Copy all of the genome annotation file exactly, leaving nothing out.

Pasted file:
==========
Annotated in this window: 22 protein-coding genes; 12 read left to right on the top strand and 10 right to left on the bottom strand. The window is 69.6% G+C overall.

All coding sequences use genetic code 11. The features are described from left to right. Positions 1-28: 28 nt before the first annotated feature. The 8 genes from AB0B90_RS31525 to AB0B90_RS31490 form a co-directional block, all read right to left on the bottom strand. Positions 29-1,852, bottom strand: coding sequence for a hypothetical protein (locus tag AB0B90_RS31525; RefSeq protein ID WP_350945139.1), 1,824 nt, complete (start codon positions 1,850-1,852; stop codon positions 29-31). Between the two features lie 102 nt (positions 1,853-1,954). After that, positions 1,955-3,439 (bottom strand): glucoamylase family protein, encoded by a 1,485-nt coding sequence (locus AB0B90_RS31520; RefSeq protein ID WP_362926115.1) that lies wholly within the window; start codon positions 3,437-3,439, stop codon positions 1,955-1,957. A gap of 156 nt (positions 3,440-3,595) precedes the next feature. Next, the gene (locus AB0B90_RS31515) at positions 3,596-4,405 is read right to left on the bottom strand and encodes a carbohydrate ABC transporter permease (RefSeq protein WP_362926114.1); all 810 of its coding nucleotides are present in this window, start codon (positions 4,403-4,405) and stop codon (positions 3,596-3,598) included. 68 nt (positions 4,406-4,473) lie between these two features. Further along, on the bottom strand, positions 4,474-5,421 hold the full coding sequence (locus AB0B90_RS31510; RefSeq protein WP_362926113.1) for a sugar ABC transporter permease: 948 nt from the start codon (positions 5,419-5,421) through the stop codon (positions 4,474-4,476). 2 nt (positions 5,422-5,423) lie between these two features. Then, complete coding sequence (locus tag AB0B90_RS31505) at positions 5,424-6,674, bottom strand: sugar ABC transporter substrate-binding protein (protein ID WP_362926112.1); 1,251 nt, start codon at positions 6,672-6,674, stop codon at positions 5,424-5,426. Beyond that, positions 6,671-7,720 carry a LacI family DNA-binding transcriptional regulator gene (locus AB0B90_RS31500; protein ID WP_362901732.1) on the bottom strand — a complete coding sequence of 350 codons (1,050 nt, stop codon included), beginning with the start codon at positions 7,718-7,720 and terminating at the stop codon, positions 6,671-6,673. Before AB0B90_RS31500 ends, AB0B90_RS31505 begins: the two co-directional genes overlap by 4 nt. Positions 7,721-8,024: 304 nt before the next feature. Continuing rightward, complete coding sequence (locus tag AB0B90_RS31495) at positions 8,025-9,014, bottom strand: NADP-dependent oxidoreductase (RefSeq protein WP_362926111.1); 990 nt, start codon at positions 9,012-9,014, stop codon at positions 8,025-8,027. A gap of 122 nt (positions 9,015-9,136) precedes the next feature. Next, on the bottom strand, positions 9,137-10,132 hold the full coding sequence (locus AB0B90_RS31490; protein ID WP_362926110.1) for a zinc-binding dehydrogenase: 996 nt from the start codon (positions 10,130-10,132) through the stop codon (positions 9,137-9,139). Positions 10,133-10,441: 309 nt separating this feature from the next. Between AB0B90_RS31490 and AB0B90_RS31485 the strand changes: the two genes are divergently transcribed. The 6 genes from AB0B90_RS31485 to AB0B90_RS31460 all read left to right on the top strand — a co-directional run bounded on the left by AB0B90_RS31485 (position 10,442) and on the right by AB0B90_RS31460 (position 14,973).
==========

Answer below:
Annotated in this window: 22 protein-coding genes; 12 read left to right on the top strand and 10 right to left on the bottom strand. The window is 69.6% G+C overall.

All coding sequences use genetic code 11. The features are described from left to right. Positions 1-28: 28 nt before the first annotated feature. The 8 genes from AB0B90_RS31525 to AB0B90_RS31490 form a co-directional block, all read right to left on the bottom strand. Positions 29-1,852, bottom strand: coding sequence for a hypothetical protein (locus tag AB0B90_RS31525; RefSeq protein ID WP_350945139.1), 1,824 nt, complete (start codon positions 1,850-1,852; stop codon positions 29-31). Between the two features lie 102 nt (positions 1,853-1,954). After that, positions 1,955-3,439 (bottom strand): glucoamylase family protein, encoded by a 1,485-nt coding sequence (locus AB0B90_RS31520; RefSeq protein ID WP_362926115.1) that lies wholly within the window; start codon positions 3,437-3,439, stop codon positions 1,955-1,957. A gap of 156 nt (positions 3,440-3,595) precedes the next feature. Next, the gene (locus AB0B90_RS31515) at positions 3,596-4,405 is read right to left on the bottom strand and encodes a carbohydrate ABC transporter permease (RefSeq protein WP_362926114.1); all 810 of its coding nucleotides are present in this window, start codon (positions 4,403-4,405) and stop codon (positions 3,596-3,598) included. 68 nt (positions 4,406-4,473) lie between these two features. Further along, on the bottom strand, positions 4,474-5,421 hold the full coding sequence (locus AB0B90_RS31510; RefSeq protein WP_362926113.1) for a sugar ABC transporter permease: 948 nt from the start codon (positions 5,419-5,421) through the stop codon (positions 4,474-4,476). 2 nt (positions 5,422-5,423) lie between these two features. Then, complete coding sequence (locus tag AB0B90_RS31505) at positions 5,424-6,674, bottom strand: sugar ABC transporter substrate-binding protein (protein ID WP_362926112.1); 1,251 nt, start codon at positions 6,672-6,674, stop codon at positions 5,424-5,426. Beyond that, positions 6,671-7,720 carry a LacI family DNA-binding transcriptional regulator gene (locus AB0B90_RS31500; protein ID WP_362901732.1) on the bottom strand — a complete coding sequence of 350 codons (1,050 nt, stop codon included), beginning with the start codon at positions 7,718-7,720 and terminating at the stop codon, positions 6,671-6,673. Before AB0B90_RS31500 ends, AB0B90_RS31505 begins: the two co-directional genes overlap by 4 nt. Positions 7,721-8,024: 304 nt before the next feature. Continuing rightward, complete coding sequence (locus tag AB0B90_RS31495) at positions 8,025-9,014, bottom strand: NADP-dependent oxidoreductase (RefSeq protein WP_362926111.1); 990 nt, start codon at positions 9,012-9,014, stop codon at positions 8,025-8,027. A gap of 122 nt (positions 9,015-9,136) precedes the next feature. Next, on the bottom strand, positions 9,137-10,132 hold the full coding sequence (locus AB0B90_RS31490; protein ID WP_362926110.1) for a zinc-binding dehydrogenase: 996 nt from the start codon (positions 10,130-10,132) through the stop codon (positions 9,137-9,139). Positions 10,133-10,441: 309 nt separating this feature from the next. Between AB0B90_RS31490 and AB0B90_RS31485 the strand changes: the two genes are divergently transcribed. The 6 genes from AB0B90_RS31485 to AB0B90_RS31460 all read left to right on the top strand — a co-directional run bounded on the left by AB0B90_RS31485 (position 10,442) and on the right by AB0B90_RS31460 (position 14,973).